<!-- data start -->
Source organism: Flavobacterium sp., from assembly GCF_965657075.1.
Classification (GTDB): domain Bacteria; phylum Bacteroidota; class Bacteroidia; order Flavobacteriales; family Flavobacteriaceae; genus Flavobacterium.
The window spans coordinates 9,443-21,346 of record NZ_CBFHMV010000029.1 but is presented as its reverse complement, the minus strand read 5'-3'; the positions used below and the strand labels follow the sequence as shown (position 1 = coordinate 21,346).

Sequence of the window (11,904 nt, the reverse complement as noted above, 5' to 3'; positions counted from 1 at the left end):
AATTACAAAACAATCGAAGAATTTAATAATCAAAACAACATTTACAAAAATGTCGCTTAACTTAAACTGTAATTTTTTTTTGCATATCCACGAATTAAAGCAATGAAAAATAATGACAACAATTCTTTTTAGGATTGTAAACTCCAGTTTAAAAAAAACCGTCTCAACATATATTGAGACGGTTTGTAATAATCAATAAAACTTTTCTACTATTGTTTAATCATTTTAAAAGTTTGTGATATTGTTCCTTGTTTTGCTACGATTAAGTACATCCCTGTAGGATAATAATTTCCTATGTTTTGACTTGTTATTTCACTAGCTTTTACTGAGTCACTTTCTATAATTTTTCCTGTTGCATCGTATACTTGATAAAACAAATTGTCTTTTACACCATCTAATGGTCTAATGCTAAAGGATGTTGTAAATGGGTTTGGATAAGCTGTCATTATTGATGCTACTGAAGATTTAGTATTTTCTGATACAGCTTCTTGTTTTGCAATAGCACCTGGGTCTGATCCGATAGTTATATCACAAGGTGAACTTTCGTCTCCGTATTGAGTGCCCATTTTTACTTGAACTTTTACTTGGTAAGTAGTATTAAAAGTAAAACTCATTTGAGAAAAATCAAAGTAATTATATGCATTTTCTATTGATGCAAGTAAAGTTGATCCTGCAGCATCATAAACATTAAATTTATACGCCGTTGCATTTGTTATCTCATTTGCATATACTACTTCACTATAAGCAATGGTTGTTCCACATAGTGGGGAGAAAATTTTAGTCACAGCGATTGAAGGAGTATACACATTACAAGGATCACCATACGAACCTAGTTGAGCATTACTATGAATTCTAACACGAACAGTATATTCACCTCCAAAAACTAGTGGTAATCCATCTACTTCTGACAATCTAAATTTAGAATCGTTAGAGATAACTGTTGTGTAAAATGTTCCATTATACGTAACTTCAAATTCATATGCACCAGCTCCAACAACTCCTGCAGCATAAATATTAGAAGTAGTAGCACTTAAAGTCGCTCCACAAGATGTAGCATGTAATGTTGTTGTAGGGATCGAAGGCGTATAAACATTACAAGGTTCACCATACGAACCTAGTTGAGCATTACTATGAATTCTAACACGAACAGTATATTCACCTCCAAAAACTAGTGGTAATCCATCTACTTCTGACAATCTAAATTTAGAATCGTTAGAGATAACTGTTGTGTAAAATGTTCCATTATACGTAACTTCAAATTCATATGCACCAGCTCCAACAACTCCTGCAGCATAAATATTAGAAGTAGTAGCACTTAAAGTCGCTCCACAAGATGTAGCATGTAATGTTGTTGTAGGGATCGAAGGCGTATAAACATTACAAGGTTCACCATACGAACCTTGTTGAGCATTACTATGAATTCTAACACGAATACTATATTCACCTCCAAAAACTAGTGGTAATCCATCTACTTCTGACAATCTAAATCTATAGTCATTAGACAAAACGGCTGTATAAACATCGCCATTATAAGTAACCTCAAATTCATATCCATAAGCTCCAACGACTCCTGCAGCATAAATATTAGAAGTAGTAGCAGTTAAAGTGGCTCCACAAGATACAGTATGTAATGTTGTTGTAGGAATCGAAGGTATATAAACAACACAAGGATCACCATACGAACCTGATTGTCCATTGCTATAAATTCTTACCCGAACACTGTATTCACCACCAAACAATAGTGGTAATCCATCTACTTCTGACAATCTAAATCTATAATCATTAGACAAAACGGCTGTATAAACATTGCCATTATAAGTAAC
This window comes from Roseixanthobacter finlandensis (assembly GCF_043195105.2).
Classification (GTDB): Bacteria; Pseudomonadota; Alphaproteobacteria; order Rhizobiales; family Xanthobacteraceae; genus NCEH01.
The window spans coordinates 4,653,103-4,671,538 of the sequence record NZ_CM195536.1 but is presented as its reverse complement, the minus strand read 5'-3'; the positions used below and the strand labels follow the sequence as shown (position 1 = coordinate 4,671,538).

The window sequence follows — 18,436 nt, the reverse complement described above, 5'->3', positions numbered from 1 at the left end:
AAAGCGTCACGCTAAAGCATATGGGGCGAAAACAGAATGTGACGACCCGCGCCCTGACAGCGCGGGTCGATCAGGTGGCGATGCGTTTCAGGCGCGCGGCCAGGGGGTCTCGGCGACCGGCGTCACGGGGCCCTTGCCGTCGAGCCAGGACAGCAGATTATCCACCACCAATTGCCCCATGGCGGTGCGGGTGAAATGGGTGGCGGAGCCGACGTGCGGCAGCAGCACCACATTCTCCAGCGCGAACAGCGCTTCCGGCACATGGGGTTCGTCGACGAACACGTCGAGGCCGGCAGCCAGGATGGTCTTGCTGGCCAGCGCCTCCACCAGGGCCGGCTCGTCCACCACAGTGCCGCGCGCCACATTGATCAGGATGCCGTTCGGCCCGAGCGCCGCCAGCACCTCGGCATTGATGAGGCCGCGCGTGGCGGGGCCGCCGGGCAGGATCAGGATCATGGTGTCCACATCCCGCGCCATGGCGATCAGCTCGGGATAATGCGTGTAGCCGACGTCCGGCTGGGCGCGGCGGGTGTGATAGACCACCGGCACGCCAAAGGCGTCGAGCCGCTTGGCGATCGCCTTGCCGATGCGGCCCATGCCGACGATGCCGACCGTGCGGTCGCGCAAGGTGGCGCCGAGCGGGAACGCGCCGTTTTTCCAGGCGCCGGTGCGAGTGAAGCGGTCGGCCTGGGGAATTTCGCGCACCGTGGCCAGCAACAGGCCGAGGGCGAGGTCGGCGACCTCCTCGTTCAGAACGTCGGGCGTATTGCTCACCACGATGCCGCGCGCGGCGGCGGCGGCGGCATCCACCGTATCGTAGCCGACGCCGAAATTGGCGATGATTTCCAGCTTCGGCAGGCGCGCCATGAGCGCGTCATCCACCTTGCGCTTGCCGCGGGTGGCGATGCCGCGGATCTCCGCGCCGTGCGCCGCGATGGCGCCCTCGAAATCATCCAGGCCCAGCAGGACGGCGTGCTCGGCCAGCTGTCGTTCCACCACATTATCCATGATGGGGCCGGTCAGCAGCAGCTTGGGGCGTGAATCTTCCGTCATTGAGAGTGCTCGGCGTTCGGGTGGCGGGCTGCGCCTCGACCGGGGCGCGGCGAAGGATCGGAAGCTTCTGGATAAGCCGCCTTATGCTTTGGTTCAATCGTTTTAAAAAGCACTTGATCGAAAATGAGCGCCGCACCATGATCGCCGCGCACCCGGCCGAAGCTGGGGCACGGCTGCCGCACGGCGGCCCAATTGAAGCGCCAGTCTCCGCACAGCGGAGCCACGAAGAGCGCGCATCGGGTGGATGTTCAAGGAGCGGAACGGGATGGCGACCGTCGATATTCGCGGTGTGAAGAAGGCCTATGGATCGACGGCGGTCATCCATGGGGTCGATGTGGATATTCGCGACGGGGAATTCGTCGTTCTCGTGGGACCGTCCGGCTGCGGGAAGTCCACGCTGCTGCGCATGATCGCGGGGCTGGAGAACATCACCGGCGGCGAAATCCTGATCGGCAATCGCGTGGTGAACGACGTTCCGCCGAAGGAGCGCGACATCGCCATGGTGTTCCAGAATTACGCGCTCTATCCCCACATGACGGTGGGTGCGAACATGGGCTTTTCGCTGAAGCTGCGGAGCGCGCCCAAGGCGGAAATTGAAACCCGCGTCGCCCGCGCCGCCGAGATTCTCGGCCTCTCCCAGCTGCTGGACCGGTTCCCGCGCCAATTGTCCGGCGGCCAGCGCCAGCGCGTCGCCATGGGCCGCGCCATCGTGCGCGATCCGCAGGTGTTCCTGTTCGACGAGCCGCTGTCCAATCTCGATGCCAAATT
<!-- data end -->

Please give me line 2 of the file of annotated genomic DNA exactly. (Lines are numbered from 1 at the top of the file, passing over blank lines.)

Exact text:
Classification (GTDB): domain Bacteria; phylum Bacteroidota; class Bacteroidia; order Flavobacteriales; family Flavobacteriaceae; genus Flavobacterium.